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   Discussion Top


This study describes a novel approach to dental root replacement in humans using customized Zirconia root analog and evaluates the radiographic assessment of alveolar bone loss around customized root-analog zirconia implants placed in fresh extraction sockets prospectively in patients.

With the combination of CBCT and CAD-CAM technology, it was possible to fabricate a customized zirconia root analog with accuracy. Since 15 patients complained of loose implants out of twenty patients, enrolment was stopped.

A tooth imitation implant was promulgated in early 1969, but the polymethacrylate tooth analog was enclosed by the soft tissue instead of osseointegration.[6]

Kohal et al. reported a study of custom-made, sandblasted zirconia implants with metal crowns in the maxillae of 12 monkeys. All implants were stable with no mechanical complications. On the contrary, in a human trial, all implants failed in spite of being exposed to partial load. This shows that only root mimicking design with micro-retention does not result in osseointegration in the clinical situation. An ideal root analog fit with no retention leads to good primary stability but may result in failure in intermediate term following constant pressure-induced resorption on the entire alveolar surface, resulting in a loosened interlock between the implant and in-growth bone. This forbids secondary stability of conical root analog implant.[7]

Microtopography causes osteoblastic cells to secrete factors that enhance differentiation and alters their responses to osteogenic factors, while decreasing osteoclast formation and activity.[8] In our study, a horizontal ridge was present to enhance macro-retention, and the surface of the implant was sandblasted to enhance micro-retention. However, sand blasting may be not effective due to the high rigidity of zirconium.

In the present study, 15 root analog zirconia implants were unsuccessful, and only 5 implants are still intact with follow-up of 2 years. The probable causes can be:

  • Patients started eating from the same side unknowingly
  • Less surface area as compared to the threaded design of implants
  • Implant not completely covered by gingiva to have undisturbed healing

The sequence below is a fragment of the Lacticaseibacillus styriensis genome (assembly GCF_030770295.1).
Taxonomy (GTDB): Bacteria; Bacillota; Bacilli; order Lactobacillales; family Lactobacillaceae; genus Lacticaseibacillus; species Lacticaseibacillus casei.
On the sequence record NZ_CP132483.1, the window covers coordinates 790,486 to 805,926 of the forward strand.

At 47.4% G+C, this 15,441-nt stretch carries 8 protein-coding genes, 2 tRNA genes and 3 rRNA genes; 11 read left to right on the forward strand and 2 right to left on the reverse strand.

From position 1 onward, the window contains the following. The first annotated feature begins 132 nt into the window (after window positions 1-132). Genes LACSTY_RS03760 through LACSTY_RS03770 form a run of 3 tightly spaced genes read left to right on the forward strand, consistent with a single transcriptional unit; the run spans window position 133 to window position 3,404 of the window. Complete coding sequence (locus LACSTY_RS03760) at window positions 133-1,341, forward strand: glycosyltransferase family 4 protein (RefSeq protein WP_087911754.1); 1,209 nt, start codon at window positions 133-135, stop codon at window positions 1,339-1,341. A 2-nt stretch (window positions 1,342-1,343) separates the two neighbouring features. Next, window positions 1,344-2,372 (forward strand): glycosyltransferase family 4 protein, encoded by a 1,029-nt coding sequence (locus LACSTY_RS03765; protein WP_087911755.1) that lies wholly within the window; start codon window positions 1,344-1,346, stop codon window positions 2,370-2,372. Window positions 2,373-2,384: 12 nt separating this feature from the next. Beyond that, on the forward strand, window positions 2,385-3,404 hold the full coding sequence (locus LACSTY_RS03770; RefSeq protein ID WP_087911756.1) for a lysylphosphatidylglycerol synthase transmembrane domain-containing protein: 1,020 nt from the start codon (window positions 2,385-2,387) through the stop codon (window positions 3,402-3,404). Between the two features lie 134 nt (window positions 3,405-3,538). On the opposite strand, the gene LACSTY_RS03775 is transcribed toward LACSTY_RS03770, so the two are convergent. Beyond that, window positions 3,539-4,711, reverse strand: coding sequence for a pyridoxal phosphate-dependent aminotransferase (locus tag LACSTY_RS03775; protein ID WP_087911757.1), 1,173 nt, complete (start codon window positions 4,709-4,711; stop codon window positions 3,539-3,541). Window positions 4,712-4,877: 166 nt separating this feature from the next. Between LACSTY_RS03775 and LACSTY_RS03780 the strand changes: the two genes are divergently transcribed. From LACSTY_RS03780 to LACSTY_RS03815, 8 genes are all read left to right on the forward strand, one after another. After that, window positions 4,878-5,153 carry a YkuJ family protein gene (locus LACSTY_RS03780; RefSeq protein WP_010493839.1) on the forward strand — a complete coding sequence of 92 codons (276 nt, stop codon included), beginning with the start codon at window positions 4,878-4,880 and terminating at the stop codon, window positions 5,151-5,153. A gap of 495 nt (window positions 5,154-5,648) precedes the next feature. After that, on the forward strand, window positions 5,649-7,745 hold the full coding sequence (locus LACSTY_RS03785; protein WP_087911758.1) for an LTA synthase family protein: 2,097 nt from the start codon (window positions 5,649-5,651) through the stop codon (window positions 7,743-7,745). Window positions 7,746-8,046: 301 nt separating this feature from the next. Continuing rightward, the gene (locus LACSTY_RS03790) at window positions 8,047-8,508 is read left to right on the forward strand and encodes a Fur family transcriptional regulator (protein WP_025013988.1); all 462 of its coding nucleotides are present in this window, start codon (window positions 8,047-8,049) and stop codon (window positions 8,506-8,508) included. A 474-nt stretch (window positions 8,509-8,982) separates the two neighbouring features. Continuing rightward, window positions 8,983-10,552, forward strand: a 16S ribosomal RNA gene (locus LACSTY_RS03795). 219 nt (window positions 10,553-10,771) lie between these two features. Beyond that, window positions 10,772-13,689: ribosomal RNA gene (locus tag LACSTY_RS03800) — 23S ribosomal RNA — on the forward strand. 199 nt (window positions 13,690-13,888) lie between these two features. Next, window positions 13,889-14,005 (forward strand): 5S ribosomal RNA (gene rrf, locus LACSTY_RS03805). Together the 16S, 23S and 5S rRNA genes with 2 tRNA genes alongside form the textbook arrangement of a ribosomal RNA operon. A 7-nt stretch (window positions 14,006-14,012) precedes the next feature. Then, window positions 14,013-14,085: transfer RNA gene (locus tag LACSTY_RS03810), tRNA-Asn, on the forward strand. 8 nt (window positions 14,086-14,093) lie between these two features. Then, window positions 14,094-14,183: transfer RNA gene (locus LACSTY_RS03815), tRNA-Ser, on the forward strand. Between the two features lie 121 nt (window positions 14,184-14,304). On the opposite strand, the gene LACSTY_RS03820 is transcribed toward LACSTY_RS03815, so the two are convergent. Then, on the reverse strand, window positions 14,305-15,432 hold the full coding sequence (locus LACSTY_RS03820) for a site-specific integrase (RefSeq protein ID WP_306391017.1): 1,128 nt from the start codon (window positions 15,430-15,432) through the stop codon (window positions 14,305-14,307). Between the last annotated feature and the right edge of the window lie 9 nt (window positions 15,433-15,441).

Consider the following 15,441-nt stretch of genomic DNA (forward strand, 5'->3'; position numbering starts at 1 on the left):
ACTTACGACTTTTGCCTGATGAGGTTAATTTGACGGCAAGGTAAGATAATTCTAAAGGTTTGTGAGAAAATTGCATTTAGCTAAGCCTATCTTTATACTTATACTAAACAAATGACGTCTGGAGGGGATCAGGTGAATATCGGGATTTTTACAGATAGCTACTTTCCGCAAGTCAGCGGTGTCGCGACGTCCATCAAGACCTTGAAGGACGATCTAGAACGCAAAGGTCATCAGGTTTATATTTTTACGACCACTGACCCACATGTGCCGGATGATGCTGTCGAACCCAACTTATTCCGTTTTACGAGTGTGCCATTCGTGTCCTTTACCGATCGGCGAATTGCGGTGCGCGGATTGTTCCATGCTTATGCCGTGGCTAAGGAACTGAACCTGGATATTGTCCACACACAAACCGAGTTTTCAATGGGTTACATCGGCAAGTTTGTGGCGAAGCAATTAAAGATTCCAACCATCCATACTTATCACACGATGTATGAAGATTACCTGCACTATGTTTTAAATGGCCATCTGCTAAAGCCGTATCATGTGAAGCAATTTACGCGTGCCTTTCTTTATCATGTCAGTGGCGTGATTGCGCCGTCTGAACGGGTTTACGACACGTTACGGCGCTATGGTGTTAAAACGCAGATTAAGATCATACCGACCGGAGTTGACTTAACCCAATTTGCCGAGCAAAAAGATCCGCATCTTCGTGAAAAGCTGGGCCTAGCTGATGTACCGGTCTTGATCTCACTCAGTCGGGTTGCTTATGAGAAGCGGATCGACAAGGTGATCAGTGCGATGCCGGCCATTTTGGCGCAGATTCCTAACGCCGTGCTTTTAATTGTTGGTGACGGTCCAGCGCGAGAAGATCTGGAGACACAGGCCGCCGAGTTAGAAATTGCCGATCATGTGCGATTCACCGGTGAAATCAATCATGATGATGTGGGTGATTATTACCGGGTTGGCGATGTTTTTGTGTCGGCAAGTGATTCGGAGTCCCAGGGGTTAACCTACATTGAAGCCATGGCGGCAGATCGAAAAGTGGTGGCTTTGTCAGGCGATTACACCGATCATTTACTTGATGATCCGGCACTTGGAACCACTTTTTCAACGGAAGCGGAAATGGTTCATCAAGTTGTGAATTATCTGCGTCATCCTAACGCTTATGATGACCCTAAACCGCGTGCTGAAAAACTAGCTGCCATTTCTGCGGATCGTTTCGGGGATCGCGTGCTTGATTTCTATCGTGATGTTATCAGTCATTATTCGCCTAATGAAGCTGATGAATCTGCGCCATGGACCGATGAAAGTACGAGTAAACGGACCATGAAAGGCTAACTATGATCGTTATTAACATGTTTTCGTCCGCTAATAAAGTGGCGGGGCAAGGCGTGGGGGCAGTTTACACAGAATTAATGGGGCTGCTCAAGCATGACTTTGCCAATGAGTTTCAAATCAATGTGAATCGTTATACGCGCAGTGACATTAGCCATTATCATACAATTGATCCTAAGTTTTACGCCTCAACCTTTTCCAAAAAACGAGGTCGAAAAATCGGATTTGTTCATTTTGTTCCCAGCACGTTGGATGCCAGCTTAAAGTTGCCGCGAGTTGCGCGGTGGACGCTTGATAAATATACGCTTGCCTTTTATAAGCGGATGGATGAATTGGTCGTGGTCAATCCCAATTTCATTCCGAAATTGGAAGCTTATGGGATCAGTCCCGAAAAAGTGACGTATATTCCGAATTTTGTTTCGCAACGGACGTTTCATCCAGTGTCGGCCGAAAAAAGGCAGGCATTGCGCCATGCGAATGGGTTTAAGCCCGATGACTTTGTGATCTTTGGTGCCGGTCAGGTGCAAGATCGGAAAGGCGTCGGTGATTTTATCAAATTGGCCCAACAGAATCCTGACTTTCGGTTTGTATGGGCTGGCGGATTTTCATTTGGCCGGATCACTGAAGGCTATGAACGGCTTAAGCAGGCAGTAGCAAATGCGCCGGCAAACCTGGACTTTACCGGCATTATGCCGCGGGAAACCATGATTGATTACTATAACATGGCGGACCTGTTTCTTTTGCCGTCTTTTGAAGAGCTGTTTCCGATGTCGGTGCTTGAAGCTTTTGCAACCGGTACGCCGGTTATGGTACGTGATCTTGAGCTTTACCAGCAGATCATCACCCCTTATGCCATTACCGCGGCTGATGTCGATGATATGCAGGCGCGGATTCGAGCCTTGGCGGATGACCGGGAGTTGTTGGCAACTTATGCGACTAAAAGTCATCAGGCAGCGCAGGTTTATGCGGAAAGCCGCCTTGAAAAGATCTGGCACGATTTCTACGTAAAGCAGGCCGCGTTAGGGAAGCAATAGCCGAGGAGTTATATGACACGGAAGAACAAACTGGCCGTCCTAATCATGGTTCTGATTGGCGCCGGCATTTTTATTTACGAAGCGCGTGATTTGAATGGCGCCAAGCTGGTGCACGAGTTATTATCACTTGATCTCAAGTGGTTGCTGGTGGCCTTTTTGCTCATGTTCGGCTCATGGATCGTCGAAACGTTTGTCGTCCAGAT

• Sterilization protocol may be inadequate.


The present study reports 25% success rate in root identical zirconia replicas with a surface roughened only by sandblasting which is unsatisfactory. Further studies on a larger group of population are recommended for greater authenticity and positive result.

Acknowledgment

The authors would like to thank Dr. Khushboo Thakkar (statistician).

Financial support and sponsorship

Nil.

Conflicts of interest

There are no conflicts of interest.



 
   References Top

1.
Tagliareni JM, Clarkson E. Basic concepts and techniques of dental implants. Dent Clin North Am 2015;59:255-64.  Back to cited text no. 1
    
2.
Tolstunov L. Surgical algorithm for alveolar bone augmentation in implant dentistry. Oral Maxillofac Surg Clin North Am 2019;31:155-61.  Back to cited text no. 2
    
3.
Moin DA, Hassan B, Wismeijer D. Immediate nonsubmerged custom root analog implants: A prospective pilot clinical study. Int J Oral Maxillofac Implants 2018;33:e37-44.  Back to cited text no. 3
    
4.
Kohal RJ, Att W, Bächle M, Butz F. Ceramic abutments and ceramic oral implants. An update. Periodontol 2000 2008;47:224-43.  Back to cited text no. 4
    
5.
Pirker W, Kocher A. Immediate, non-submerged, root-analogue zirconia implant in single tooth replacement. Int J Oral Maxillofac Surg 2008;37:293-5.  Back to cited text no. 5
    
6.
Kohal RJ, Weng D, Bächle M, Strub JR. Loaded custom-made zirconia and titanium implants show similar osseointegration: An animal experiment. J Dent 2004;32:153-9.  Back to cited text no. 6
    
7.
Pirker W, Kocher A. Immediate, non-submerged, root-analogue zirconia implants placed into single-rooted extraction sockets: 2-year follow-up of a clinical study. Int J Oral Maxillofac Surg 2009;38:1127-32.  Back to cited text no. 7
    
8.
Puleo DA, Thomas MV. Implant surfaces. Dent Clin North Am 2006;50:323-38, v.  Back to cited text no. 8
    


    Figures

  [Figure 1], [Figure 2], [Figure 3], [Figure 4]
 
 
    Tables

  [Table 1]